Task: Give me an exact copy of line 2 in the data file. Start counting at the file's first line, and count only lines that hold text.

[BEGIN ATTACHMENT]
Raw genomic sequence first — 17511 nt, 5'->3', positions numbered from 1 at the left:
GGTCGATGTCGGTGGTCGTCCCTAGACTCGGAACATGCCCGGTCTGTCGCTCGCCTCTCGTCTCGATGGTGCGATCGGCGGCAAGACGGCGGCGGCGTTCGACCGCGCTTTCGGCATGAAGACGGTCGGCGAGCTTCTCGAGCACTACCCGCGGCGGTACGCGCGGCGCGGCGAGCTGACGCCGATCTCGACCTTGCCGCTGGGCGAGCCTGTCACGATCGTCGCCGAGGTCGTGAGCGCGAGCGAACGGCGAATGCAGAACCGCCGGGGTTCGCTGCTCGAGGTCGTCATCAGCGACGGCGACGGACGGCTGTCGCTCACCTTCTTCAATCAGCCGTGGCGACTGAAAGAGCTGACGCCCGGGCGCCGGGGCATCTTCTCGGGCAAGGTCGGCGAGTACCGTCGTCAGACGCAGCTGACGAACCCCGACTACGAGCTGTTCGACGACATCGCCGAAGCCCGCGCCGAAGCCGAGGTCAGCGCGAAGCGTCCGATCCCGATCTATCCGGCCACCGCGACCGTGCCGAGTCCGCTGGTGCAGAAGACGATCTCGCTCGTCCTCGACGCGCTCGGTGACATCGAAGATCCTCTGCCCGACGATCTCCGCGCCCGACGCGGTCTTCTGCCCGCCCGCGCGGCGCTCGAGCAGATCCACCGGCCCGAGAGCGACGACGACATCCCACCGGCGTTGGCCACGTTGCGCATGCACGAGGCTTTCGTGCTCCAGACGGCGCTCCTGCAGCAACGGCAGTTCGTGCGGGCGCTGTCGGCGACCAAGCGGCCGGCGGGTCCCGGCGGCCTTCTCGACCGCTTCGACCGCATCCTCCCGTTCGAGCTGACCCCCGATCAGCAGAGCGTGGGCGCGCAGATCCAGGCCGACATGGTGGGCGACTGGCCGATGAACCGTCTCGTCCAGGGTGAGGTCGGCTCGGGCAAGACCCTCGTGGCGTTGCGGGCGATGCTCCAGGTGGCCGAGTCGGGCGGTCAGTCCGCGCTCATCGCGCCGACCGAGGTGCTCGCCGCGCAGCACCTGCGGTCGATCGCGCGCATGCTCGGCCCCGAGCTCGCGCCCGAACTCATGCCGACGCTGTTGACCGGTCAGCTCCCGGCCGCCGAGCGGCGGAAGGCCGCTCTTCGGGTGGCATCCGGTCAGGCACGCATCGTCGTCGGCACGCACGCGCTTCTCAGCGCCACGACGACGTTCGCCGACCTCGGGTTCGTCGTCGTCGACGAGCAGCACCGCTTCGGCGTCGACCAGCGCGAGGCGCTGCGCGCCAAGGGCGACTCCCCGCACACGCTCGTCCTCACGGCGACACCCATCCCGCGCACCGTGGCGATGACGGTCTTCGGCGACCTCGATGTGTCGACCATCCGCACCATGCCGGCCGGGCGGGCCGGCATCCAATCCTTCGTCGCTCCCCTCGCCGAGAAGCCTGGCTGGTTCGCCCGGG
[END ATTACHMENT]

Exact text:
GGTCGATGTCGGTGGTCGTCCCTAGACTCGGAACATGCCCGGTCTGTCGCTCGCCTCTCGTCTCGATGGTGCGATCGGCGGCAAGACGGCGGCGGCGTTCGACCGCGCTTTCGGCATGAAGACGGTCGGCGAGCTTCTCGAGCACTACCCGCGGCGGTACGCGCGGCGCGGCGAGCTGACGCCGATCTCGACCTTGCCGCTGGGCGAGCCTGTCACGATCGTCGCCGAGGTCGTGAGCGCGAGCGAACGGCGAATGCAGAACCGCCGGGGTTCGCTGCTCGAGGTCGTCATCAGCGACGGCGACGGACGGCTGTCGCTCACCTTCTTCAATCAGCCGTGGCGACTGAAAGAGCTGACGCCCGGGCGCCGGGGCATCTTCTCGGGCAAGGTCGGCGAGTACCGTCGTCAGACGCAGCTGACGAACCCCGACTACGAGCTGTTCGACGACATCGCCGAAGCCCGCGCCGAAGCCGAGGTCAGCGCGAAGCGTCCGATCCCGATCTATCCGGCCACCGCGACCGTGCCGAGTCCGCTGGTGCAGAAGACGATCTCGCTCGTCCTCGACGCGCTCGGTGACATCGAAGATCCTCTGCCCGACGATCTCCGCGCCCGACGCGGTCTTCTGCCCGCCCGCGCGGCGCTCGAGCAGATCCACCGGCCCGAGAGCGACGACGACATCCCACCGGCGTTGGCCACGTTGCGCATGCACGAGGCTTTCGTGCTCCAGACGGCGCTCCTGCAGCAACGGCAGTTCGTGCGGGCGCTGTCGGCGACCAAGCGGCCGGCGGGTCCCGGCGGCCTTCTCGACCGCTTCGACCGCATCCTCCCGTTCGAGCTGACCCCCGATCAGCAGAGCGTGGGCGCGCAGATCCAGGCCGACATGGTGGGCGACTGGCCGATGAACCGTCTCGTCCAGGGTGAGGTCGGCTCGGGCAAGACCCTCGTGGCGTTGCGGGCGATGCTCCAGGTGGCCGAGTCGGGCGGTCAGTCCGCGCTCATCGCGCCGACCGAGGTGCTCGCCGCGCAGCACCTGCGGTCGATCGCGCGCATGCTCGGCCCCGAGCTCGCGCCCGAACTCATGCCGACGCTGTTGACCGGTCAGCTCCCGGCCGCCGAGCGGCGGAAGGCCGCTCTTCGGGTGGCATCCGGTCAGGCACGCATCGTCGTCGGCACGCACGCGCTTCTCAGCGCCACGACGACGTTCGCCGACCTCGGGTTCGTCGTCGTCGACGAGCAGCACCGCTTCGGCGTCGACCAGCGCGAGGCGCTGCGCGCCAAGGGCGACTCCCCGCACACGCTCGTCCTCACGGCGACACCCATCCCGCGCACCGTGGCGATGACGGTCTTCGGCGACCTCGATGTGTCGACCATCCGCACCATGCCGGCCGGGCGGGCCGGCATCCAATCCTTCGTCGCTCCCCTCGCCGAGAAGCCTGGCTGGTTCGCCCGGG